Kenyon talks mines in China, again

At the behest of two mining companies, Economic Development minister Jim Kenyon is visiting China again.

At the behest of two mining companies, Economic Development minister Jim Kenyon is visiting China again.

Piggy-backing on two previous familiarity tours to China, and visits to the Yukon from Chinese mining executives, Kenyon aims to build on past relationships.

“(The Chinese) tend to do business over meals,” said Kenyon on Friday.

“You could give them the best business plan going, and they won’t jump at it until you’ve had the right number of dinners and you’ve gotten to know each other and there’s a level of trust,” he said.

“While we teach them how to do business in Canada, they teach us how to do business in China.”

Yukon companies are seeking investment and access to Chinese markets.

The Chinese could be looking to buy property, product or equity positions in the Yukon.

But Kenyon doesn’t expect to bring home the bacon, this time around.

“We’re not going to come back with an announcement,” he said.

“We’re going over to bolster private companies, but I think the private companies will be making investment announcements within the next year.”

Two mining companies with Yukon interests asked Kenyon to go, he said.

But he wouldn’t name the companies.

“I’m not going to steal their thunder,” said Kenyon.

“There are two mining companies in the Yukon that are sending a delegate over there to talk investment, and they’ve asked that the minister and deputy go with them, to explain the regulatory requirements and that sort of thing.”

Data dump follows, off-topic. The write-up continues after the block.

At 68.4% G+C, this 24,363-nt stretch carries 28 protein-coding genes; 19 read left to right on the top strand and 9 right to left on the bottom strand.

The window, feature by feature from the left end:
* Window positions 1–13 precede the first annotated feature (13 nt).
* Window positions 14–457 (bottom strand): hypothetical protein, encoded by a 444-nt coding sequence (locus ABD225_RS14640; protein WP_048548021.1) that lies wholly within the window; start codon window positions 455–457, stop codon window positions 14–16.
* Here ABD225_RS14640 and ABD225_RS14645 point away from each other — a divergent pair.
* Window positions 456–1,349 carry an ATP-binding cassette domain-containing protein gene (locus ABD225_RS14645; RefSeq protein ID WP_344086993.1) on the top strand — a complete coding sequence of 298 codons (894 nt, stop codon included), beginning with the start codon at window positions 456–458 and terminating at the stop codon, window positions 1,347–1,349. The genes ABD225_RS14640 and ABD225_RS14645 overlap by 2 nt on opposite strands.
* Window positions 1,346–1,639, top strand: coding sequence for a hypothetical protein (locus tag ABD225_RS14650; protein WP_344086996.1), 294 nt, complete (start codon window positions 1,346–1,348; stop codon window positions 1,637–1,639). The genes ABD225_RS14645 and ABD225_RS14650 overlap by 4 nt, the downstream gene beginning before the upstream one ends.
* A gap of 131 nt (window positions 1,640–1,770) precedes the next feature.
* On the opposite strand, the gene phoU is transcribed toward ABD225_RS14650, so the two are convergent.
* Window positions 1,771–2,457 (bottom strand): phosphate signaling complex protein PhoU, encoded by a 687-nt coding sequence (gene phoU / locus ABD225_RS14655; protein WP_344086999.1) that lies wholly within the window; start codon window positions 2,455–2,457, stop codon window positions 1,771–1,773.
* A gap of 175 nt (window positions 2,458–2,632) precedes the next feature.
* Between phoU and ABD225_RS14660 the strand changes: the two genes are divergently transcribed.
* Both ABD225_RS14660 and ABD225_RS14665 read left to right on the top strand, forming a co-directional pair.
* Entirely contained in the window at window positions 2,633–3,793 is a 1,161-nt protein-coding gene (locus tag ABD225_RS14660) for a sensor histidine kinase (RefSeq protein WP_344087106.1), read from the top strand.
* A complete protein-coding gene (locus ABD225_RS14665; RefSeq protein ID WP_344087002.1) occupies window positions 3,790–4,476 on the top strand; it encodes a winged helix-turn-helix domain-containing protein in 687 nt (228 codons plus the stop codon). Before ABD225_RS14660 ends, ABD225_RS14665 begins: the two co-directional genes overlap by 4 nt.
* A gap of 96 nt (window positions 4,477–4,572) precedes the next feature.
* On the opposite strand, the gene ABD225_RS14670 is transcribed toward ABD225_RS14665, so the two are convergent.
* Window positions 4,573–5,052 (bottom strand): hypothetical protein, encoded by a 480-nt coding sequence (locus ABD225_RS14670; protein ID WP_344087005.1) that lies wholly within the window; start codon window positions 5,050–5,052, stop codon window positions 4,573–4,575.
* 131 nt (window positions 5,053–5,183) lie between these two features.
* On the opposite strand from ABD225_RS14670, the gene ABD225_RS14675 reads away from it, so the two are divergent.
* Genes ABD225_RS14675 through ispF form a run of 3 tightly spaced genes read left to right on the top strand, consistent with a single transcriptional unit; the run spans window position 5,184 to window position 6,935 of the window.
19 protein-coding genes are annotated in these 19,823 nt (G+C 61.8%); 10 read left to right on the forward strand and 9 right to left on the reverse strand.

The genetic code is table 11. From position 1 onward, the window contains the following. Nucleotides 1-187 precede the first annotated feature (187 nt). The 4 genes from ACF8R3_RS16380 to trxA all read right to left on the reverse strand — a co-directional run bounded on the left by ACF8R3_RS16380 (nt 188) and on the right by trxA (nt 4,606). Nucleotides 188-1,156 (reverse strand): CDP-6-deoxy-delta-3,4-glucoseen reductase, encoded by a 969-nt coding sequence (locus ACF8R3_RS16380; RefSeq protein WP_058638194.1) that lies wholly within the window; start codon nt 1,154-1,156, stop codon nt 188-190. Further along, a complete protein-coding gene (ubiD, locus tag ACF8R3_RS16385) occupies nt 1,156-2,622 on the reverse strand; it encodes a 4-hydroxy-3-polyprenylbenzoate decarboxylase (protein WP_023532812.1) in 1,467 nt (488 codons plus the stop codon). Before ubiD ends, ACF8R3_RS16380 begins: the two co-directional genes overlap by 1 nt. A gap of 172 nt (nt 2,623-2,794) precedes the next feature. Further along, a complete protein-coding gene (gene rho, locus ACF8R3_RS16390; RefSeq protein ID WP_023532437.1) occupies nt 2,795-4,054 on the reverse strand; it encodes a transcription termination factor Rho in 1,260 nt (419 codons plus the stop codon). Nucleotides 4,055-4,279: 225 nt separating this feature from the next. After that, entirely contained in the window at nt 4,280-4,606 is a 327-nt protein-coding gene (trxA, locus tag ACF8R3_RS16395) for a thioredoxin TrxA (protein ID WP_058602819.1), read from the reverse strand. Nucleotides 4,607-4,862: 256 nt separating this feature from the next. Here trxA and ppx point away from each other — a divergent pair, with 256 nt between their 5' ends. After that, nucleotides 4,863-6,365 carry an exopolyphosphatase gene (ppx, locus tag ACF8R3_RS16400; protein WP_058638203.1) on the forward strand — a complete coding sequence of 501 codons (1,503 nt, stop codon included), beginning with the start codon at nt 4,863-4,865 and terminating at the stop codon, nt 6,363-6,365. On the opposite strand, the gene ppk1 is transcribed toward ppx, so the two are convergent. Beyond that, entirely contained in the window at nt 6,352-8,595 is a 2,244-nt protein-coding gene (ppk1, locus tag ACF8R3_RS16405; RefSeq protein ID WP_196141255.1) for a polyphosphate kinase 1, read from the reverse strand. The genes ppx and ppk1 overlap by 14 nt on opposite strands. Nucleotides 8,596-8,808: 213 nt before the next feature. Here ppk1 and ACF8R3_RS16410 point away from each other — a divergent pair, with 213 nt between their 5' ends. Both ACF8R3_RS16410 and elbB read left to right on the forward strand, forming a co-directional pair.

Several Chinese businessmen have visited potential Yukon minesites in the past year.

Most recently, a dozen Chinese visitors toured Sherwood Copper Corp.’s Minto property in December, said Kenyon.

“We’re looking good on three or four minesites and progressing with the talks.”

Harland Meade, president and CEO of Yukon Zinc Corp., confirmed his company asked for Kenyon’s ambassadorial assistance in China.

“The Yukon is very well endowed in zinc, and given the shortfall in zinc around the world, getting the Yukon on the map is good business,” Meade said Monday.

“There aren’t that many world class opportunities available, so why wouldn’t the Yukon be on the menu?” said Meade.

“Certainly, they want the feed, and there aren’t very many places they can go to get it.”

Kenyon’s Asian tour begins Wednesday, and extends well beyond China.

The agenda is “still fluid,” he said.

“We’re flying to Korea and looking at anywhere from two to four meetings there, with (Korea Resources Corp.) being the big one.

“Then we fly to Tokyo, and to be honest I don’t even know who in Tokyo we’re meeting, but I’ve seen (the possibility of) three meetings as well as a private dinner with the ambassador, to brief him on the state of mining and the rail study and the port access study and all of that stuff.

“Then we’ll move to Beijing, and I’ve seen (the possibility of) three or four meetings there.

“We’re working on the mining companies’ schedule.”

The last major investment group to visit the Yukon hailed from Shanghai.

But those talks are “way down the road,” and Shanghai is not on the agenda, said Kenyon.

And the companies are “still flipping a coin” about a visit to Hong Kong.

Previous China tours cost “around $45,000,” he said in a previous interview.

Kenyon is scheduled to return from China on February 28.